Parliament can be kicked around by the European Court of Justice, so it's not sovereign. Duh. The difference between the EU and other treaties is that we can be against something and still forced to do it. I can't remember all the numbers now, but whenever Britain was voting against stuff in the EU we were overruled all but once. That doesn't happen with treaties.
    Loads of international treaties have provisions for taking legal action against governments, the EU is not special in that regard.


    Surely the issue here is, despite wha tthe Daily Mail ad co. seem to want you to believe, that the UK governemnt is completely incapable of writing legislation in a proper and functional manner. If they wanted the referendum to be binding they should have put that in the bill, they didn't because they didn't think.
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    (Original post by mojojojo101)
    Loads of international treaties have provisions for taking legal action against governments, the EU is not special in that regard.


    Surely the issue here is, despite wha tthe Daily Mail ad co. seem to want you to believe, that the UK governemnt is completely incapable of writing legislation in a proper and functional manner. If they wanted the referendum to be binding they should have put that in the bill, they didn't because they didn't think.
    There are plenty of things in our constitution that aren't explicitly written down but are commonly understood. Referenda have never been binding in the same way that until the early 1900s we never had Prime Ministers. An uncodified constitution requires restraint and respect from political actors. The Liberals, SNP and certain petulant Labour MPs clearly lack those things.
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    (Original post by jape)
    There are plenty of things in our constitution that aren't explicitly written down but are commonly understood. Referenda have never been binding in the same way that until the early 1900s we never had Prime Ministers. An uncodified constitution requires restraint and respect from political actors.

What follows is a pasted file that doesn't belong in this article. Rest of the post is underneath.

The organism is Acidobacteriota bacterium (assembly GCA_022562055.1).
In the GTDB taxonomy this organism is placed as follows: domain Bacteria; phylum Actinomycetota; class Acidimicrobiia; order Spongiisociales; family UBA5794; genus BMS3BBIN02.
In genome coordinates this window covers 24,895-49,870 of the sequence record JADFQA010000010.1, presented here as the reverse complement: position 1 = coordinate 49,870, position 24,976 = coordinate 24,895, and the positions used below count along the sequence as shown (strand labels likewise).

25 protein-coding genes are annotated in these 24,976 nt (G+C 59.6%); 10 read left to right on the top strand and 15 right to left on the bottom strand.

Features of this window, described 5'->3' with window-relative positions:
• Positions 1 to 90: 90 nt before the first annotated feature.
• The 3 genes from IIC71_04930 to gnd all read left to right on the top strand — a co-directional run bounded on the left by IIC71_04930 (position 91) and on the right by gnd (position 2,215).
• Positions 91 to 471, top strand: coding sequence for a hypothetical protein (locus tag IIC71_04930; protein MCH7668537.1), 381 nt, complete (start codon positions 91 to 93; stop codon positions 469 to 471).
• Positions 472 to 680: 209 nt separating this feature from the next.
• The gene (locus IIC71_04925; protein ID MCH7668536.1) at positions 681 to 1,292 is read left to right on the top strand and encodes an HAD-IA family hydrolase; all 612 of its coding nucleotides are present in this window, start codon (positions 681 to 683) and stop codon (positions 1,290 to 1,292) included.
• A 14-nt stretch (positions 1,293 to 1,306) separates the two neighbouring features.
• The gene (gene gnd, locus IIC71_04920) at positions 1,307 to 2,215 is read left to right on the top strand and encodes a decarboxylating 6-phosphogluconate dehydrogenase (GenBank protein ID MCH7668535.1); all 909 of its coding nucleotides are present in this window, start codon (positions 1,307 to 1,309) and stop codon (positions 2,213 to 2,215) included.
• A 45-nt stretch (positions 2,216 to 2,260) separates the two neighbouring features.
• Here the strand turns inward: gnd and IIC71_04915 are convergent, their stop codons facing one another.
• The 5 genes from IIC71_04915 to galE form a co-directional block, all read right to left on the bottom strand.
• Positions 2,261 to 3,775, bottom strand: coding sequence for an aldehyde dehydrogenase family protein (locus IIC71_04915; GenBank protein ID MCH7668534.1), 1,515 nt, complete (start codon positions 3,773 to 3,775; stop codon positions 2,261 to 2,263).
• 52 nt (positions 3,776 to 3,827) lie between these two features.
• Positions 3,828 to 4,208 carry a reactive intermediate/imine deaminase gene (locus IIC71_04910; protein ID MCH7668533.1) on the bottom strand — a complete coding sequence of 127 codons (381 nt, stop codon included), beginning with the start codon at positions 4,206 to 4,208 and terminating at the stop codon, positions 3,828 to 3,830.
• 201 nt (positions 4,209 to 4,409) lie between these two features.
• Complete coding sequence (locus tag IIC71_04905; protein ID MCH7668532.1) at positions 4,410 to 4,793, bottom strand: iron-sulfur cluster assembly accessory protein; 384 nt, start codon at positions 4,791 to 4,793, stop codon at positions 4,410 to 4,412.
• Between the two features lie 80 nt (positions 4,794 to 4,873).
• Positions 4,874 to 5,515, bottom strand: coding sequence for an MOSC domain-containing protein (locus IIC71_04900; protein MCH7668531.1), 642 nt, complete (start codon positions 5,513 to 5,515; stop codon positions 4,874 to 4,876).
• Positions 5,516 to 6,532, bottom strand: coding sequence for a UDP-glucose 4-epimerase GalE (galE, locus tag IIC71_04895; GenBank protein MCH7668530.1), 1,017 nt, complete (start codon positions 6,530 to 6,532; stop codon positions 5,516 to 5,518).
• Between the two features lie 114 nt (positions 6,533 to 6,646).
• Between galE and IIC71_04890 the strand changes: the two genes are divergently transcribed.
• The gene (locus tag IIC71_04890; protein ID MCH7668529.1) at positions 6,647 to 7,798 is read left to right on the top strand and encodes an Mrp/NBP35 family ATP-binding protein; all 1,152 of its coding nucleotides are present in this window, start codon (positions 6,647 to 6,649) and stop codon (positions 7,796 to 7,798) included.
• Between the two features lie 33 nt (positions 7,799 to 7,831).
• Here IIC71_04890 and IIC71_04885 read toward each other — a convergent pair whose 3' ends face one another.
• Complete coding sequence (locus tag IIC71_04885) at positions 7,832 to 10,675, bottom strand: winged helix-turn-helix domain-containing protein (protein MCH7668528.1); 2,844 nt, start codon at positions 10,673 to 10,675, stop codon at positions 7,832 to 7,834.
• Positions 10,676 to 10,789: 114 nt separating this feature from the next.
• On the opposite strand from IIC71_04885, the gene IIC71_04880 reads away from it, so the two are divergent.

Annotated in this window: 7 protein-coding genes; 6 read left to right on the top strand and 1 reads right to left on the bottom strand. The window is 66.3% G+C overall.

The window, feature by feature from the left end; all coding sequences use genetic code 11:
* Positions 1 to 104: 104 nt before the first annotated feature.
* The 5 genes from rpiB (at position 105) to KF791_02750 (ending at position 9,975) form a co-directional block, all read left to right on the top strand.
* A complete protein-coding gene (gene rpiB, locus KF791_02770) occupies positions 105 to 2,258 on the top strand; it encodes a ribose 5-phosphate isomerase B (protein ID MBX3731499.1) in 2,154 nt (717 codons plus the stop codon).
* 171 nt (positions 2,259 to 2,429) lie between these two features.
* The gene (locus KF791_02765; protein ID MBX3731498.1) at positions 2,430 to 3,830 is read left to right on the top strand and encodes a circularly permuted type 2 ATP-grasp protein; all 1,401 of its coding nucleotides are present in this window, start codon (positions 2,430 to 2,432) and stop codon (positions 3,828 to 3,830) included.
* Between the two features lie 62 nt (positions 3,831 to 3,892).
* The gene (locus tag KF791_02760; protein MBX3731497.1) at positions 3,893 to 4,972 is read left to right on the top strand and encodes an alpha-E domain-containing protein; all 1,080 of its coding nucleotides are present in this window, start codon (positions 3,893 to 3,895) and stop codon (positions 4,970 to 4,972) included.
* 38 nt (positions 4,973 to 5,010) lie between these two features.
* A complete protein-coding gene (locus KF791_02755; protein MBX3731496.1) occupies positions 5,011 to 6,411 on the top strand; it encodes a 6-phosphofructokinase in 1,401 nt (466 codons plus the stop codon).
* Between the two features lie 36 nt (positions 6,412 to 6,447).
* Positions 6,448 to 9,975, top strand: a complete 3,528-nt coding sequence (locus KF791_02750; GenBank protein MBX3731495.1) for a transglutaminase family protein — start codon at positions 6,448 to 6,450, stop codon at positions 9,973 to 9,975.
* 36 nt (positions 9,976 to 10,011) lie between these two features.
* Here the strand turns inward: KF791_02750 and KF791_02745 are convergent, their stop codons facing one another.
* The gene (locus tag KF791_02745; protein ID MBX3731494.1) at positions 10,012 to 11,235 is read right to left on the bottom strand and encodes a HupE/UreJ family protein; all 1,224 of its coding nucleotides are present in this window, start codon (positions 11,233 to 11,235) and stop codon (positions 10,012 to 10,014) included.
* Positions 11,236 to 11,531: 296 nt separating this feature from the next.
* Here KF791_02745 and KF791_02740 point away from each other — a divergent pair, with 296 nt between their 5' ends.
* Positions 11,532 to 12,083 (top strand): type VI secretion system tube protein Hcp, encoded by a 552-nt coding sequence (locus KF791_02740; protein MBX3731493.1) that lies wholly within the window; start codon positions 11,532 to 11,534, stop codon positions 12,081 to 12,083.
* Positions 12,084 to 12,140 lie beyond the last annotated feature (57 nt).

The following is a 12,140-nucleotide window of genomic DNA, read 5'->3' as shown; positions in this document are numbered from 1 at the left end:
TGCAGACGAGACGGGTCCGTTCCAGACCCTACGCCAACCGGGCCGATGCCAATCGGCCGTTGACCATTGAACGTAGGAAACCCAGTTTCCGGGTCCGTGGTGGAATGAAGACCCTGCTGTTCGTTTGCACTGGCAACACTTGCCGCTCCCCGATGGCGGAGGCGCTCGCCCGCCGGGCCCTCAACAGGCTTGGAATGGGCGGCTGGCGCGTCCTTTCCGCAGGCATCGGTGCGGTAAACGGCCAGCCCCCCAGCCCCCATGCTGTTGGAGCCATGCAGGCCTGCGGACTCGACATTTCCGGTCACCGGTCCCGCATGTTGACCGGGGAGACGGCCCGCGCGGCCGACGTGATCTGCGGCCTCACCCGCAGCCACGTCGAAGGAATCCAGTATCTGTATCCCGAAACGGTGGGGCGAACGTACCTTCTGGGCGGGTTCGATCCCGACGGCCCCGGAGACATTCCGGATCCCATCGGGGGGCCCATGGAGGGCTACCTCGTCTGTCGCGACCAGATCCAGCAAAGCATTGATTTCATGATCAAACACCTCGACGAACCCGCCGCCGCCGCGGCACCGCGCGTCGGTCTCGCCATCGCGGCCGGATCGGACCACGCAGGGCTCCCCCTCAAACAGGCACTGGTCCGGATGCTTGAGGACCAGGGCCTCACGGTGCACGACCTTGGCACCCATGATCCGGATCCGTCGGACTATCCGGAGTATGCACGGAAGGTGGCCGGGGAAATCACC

No the problem is that referendums are utterly unsuitable for our system of government.

    The Liberals, SNP and certain petulant Labour MPs clearly lack those things.
    How so?
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    (Original post by Davij038)
    No the problem is that referendums are utterly unsuitable for our system of government.
    I agree with you, but the public at large seem to be fond so I guess we're stuck with them.

    How so?
    I don't like referenda but they aren't going away. And so, with that in mind, the responsible thing would be to abide by the precedent set over several referenda over several decades and obey the result even if it's technically non-binding.
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    (Original post by jape)
    I agree with you, but the public at large seem to be fond so I guess we're stuck with them.

    I don't like referenda but they aren't going away. And so, with that in mind, the responsible thing would be to abide by the precedent set over several referenda over several decades and obey the result even if it's technically non-binding.
    Do you have any evidence that the public like referendums? It's far more about party management that popularity IMO

    No. I don't agree- our politicians should be entitled to follow their conscience especially if it coincides with the view of their constituents and was not something they voted for.

    If you voted for the referendum then you should respect the result or/and resign. Disagree with them or not but most MPs are being consistent.
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    (Original post by jape)
    There are plenty of things in our constitution that aren't explicitly written down but are commonly understood. Referenda have never been binding in the same way that until the early 1900s we never had Prime Ministers. An uncodified constitution requires restraint and respect from political actors. The Liberals, SNP and certain petulant Labour MPs clearly lack those things.
    If you want a piece of legislation to act in some way, then you should be damn sure that it is written that way. Stop blaming the total incompetence of the Tory party (and civil servants who should know better) on members of other parties or the general public.